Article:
The COVID-19 Coronavirus is now officially a pandemic. Yet, knowledge about the virus is extremely limited. How many people in the world have it? How quickly is the virus spreading? Do certain environments make you more susceptible to infection? All of these basic questions depend on a key metric: population assessment. Without accurate testing, there is no data. Without reliable data, any solutions proposed by public health experts are blind guesses. The data visuals above (and below) compare the rate of testing across multiple, developed countries. Before jumping straight to fatality or recovery rates, I felt it was important to review the number of tests performed. Containment of any virus is directly tied to awareness. Access to rapid, accurate testing also mean quarantine efforts can be more targeted. As South Korea’s Foreign Minister Kang Kyung recently explained to the BBC, “Testing is central because that leads to early detection.” Adding in the same interview, “We are definitely seeing a… reduction of new coronavirus cases but we’re not being complacent.”
Data sources for the above graphics come from the World Health Organization, The COVID-19 Tracking Project, Ministero Salute, South Korean Ministry of Welfare and Health, DHSC UK, Japan’s Ministry of Health, Labor and Welfare, Kingdom of Bahrain, World Population Review, and Sante Publique France. Information about COVID-19 testing is constantly being updated. Here is a quick breakdown on the testing methods available.
How Fast is a COVID-19 Test?
Access to a COVID-19 test depends on what country you live in. However, once you are able to take a test, results can take anywhere from 3-5 days. South Korea has tested a large population (over 140,000) in record time largely because diagnostic sites (like drive-thru testing options) were setup across the country quickly in February. U.S. cities like Seattle have just recently started to adopt the drive-thru model. The Cleveland Clinic announced the development of a test that provides on-site results in 8 hours; however, having an electronic doctor’s note (and partnering health insurance provider) ahead of the appointment is still required. As more private labs get involved, the hope is for patients to receive results within 24-48 hours. This of course, assumes that medical supplies required for testing and the actual testing kits will remain in stock.
What is Required to take a COVID-19 Test?
A swab. Once you’ve arranged access to the actual test through your healthcare provider, a medical professional will take a swab via your throat or nose cavity. Those swab samples are put in a container and sent for testing. The biggest challenge governments are facing is ensuring enough supplies exist for the testing of patients and the medical professionals administering the test kits. As this U.K. doctor explained, “It just makes no sense to any of us. The WHO has been absolutely clear in its guidelines. It says testing and then contact tracing is absolutely key. Yet, the government is not even testing those of us who are being exposed in the course of our work fighting this on the frontline.”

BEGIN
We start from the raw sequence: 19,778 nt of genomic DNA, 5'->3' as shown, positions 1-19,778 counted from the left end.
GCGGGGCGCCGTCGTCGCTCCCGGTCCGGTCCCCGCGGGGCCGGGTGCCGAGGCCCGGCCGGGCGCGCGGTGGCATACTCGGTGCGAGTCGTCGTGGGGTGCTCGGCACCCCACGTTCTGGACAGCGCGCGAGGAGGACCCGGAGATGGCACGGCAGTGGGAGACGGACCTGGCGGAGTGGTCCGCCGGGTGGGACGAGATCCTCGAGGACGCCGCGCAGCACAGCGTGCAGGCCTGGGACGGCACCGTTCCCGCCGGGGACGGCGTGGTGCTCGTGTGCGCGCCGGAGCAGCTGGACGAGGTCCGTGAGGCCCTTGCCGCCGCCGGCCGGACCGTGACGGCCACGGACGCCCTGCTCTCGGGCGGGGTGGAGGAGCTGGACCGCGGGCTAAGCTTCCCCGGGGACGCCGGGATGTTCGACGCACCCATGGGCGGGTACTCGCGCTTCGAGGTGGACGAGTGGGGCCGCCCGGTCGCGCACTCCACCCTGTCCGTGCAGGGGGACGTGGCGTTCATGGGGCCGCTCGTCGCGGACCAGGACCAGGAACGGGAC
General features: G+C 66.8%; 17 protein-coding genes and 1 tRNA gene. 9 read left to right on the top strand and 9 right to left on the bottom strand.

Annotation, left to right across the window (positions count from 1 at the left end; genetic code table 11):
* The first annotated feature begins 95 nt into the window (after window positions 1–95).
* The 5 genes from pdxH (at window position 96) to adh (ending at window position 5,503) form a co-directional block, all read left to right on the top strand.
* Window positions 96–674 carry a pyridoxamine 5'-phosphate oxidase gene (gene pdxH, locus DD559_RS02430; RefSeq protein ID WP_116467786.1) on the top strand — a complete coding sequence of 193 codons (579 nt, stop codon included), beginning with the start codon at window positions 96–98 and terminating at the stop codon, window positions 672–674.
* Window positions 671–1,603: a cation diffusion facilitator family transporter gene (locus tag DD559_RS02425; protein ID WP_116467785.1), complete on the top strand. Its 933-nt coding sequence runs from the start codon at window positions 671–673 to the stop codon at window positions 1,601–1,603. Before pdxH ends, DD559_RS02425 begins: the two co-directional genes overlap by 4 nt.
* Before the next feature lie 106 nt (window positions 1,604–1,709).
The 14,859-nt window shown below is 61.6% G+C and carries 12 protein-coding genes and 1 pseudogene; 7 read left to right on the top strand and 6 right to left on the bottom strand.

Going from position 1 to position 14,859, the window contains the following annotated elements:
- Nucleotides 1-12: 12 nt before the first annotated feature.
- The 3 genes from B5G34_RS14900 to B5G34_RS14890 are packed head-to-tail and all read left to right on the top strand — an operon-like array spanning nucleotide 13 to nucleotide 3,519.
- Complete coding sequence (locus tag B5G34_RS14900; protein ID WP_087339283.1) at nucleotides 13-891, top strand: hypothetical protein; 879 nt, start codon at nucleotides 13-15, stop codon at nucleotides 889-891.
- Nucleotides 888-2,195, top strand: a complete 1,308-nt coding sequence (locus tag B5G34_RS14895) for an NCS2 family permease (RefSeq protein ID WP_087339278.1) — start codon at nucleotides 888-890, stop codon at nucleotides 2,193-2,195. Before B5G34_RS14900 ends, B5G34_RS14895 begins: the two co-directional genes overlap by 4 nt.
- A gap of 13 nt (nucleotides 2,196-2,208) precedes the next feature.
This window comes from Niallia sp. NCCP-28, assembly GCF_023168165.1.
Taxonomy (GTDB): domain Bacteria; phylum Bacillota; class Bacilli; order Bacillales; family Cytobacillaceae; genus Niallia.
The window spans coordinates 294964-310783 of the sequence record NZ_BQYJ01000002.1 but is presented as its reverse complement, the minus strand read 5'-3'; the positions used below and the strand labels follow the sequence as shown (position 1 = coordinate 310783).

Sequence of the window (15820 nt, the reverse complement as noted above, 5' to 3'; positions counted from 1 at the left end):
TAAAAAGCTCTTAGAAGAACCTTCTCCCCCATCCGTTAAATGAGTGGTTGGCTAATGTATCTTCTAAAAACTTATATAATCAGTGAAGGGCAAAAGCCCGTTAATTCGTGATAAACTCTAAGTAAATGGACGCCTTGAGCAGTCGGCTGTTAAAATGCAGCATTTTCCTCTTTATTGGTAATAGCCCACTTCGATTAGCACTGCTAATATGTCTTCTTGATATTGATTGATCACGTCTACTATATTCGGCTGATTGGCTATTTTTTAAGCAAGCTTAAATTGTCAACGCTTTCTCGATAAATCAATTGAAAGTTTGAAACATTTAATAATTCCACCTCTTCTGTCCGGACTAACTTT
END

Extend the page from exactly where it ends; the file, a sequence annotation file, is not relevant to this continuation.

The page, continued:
Are There Enough Test Kits?
No. Regardless of which country you happen to live in, there are not enough test kits being developed or distributed to meet the demand. In the United States, a key destabilizing factor was the Center for Disease Control (CDC). The first U.S. case was reported in January, the same time South Korea was made aware of it’s own first COVID-19 case. Instead of partnering with private labs quickly or setting up testing sites (like South Korea or Singapore), the CDC ended up establishing cautionary guidelines for those who travelled from China and distributed test kits a month later. Many of the initial test kits that were sent out were faulty and not reliable. Until March 2nd, U.S. states were only allowed to send their testing samples to the CDC. Private labs were not involved. Also, the CDC could (and did) refuse assessment of samples if they felt certain patients did not meet official testing criteria. South Korea on the other hand, has been able to test 10,000 people per day (since February) at 79 designated testing sites. Even with this level of government efficiency, the country has not been able to completely meet testing demands for its 51 million residents.
Today, Chinese billionaire Jack Ma announced he would donate medical resources to all African countries. The founder of Alibaba Group is expected to deliver at least 1.1 million testing kits, 6 million masks, and 60,000 protective suits. In addition to Africa, the billionaire has donated 1.8 million masks and other medical supplies to Italy and Spain, as well as another 500,000 testing kits and 1 million masks to the U.S.
Through his foundation and the Alibaba Foundation,
Ma has similar plans to help other European countries (pledging a total donation of 2 million medical supplies to the region) and Iran.
The next data visual in our COVID-19 series will focus on data highlighting recovery rates, confirmed cases, and the spread of infection.
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